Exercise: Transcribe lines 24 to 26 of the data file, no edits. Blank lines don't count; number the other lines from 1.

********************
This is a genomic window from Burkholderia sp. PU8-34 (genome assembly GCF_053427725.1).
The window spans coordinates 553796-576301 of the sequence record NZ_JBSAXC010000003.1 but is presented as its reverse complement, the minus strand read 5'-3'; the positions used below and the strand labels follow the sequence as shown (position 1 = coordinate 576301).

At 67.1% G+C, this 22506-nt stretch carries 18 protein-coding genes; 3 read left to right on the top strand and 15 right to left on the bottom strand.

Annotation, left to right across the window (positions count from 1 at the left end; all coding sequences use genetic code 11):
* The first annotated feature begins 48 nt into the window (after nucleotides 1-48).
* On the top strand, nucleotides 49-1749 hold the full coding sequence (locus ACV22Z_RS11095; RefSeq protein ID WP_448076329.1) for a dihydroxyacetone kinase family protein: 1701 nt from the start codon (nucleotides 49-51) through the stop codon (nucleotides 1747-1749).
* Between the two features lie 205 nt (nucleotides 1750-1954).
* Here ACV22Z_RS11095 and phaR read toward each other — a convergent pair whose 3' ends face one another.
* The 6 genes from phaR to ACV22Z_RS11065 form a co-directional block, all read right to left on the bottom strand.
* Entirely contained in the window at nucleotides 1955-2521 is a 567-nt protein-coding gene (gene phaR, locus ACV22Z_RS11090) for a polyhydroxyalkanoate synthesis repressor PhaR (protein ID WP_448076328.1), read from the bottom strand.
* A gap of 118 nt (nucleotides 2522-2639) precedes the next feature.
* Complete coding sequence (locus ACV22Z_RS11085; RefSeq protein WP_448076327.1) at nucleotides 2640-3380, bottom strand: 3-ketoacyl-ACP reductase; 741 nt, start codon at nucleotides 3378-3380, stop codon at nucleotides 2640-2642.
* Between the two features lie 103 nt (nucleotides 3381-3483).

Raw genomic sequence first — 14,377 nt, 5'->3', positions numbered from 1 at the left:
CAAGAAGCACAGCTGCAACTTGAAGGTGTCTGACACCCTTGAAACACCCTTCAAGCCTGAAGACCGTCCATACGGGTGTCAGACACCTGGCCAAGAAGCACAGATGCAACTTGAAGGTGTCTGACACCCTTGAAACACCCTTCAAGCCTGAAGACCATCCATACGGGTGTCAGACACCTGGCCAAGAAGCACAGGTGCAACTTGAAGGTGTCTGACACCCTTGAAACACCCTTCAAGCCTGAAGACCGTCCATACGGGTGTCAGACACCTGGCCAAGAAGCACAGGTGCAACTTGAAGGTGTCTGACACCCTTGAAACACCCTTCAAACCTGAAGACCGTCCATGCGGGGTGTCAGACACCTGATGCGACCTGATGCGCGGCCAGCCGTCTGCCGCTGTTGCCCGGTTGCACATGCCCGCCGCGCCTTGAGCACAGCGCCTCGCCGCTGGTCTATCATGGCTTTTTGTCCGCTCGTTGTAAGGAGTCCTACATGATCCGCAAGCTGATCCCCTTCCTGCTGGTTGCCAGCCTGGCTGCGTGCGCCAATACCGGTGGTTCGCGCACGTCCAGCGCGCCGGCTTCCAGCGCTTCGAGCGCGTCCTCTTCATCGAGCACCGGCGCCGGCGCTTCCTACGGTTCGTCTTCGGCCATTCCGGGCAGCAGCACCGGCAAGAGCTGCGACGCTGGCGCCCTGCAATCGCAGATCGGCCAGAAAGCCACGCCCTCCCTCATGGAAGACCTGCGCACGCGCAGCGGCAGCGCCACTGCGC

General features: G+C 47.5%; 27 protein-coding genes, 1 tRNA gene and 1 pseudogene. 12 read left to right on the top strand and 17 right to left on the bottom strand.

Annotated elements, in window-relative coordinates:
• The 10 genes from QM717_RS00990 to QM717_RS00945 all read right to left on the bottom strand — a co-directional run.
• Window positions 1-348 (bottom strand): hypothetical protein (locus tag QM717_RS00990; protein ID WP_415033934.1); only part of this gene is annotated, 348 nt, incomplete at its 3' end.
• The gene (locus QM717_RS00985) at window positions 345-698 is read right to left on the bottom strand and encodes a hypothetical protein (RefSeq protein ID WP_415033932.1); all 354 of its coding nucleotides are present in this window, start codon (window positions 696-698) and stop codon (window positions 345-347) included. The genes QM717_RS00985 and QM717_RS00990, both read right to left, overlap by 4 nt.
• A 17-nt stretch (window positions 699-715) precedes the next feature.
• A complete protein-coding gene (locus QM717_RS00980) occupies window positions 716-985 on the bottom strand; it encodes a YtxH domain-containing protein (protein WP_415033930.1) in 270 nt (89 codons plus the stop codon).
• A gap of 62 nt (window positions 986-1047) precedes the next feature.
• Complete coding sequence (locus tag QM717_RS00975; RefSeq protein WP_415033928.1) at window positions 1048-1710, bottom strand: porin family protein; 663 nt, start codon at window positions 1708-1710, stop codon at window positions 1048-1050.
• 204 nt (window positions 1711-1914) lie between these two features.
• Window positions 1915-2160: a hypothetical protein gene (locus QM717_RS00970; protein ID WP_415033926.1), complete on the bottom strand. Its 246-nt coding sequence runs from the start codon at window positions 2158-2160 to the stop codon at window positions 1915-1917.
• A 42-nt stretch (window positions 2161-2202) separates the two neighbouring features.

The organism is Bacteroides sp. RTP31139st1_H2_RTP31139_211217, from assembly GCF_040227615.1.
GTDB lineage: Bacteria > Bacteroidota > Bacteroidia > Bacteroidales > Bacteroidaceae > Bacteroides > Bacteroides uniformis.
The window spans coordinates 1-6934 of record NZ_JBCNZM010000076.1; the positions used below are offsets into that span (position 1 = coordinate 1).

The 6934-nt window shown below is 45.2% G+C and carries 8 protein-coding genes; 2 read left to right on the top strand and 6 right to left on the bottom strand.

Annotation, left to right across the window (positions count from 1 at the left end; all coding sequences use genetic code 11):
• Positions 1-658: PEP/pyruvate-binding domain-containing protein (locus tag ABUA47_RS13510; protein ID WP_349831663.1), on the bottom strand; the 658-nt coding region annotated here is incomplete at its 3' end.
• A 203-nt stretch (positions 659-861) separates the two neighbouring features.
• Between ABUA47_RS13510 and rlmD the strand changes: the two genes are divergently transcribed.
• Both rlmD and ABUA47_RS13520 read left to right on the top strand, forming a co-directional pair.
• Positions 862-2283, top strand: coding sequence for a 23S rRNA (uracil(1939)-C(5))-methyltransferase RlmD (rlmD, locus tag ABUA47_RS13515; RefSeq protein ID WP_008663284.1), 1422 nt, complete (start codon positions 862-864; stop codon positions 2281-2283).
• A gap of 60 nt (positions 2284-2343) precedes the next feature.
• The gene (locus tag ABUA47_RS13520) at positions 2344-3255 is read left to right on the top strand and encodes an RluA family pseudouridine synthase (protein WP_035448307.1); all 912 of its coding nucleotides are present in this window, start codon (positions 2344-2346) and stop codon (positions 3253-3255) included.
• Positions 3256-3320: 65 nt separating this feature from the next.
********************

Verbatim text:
• Complete coding sequence (locus tag QM717_RS00975; RefSeq protein WP_415033928.1) at window positions 1048-1710, bottom strand: porin family protein; 663 nt, start codon at window positions 1708-1710, stop codon at window positions 1048-1050.
• 204 nt (window positions 1711-1914) lie between these two features.
• Window positions 1915-2160: a hypothetical protein gene (locus QM717_RS00970; protein ID WP_415033926.1), complete on the bottom strand. Its 246-nt coding sequence runs from the start codon at window positions 2158-2160 to the stop codon at window positions 1915-1917.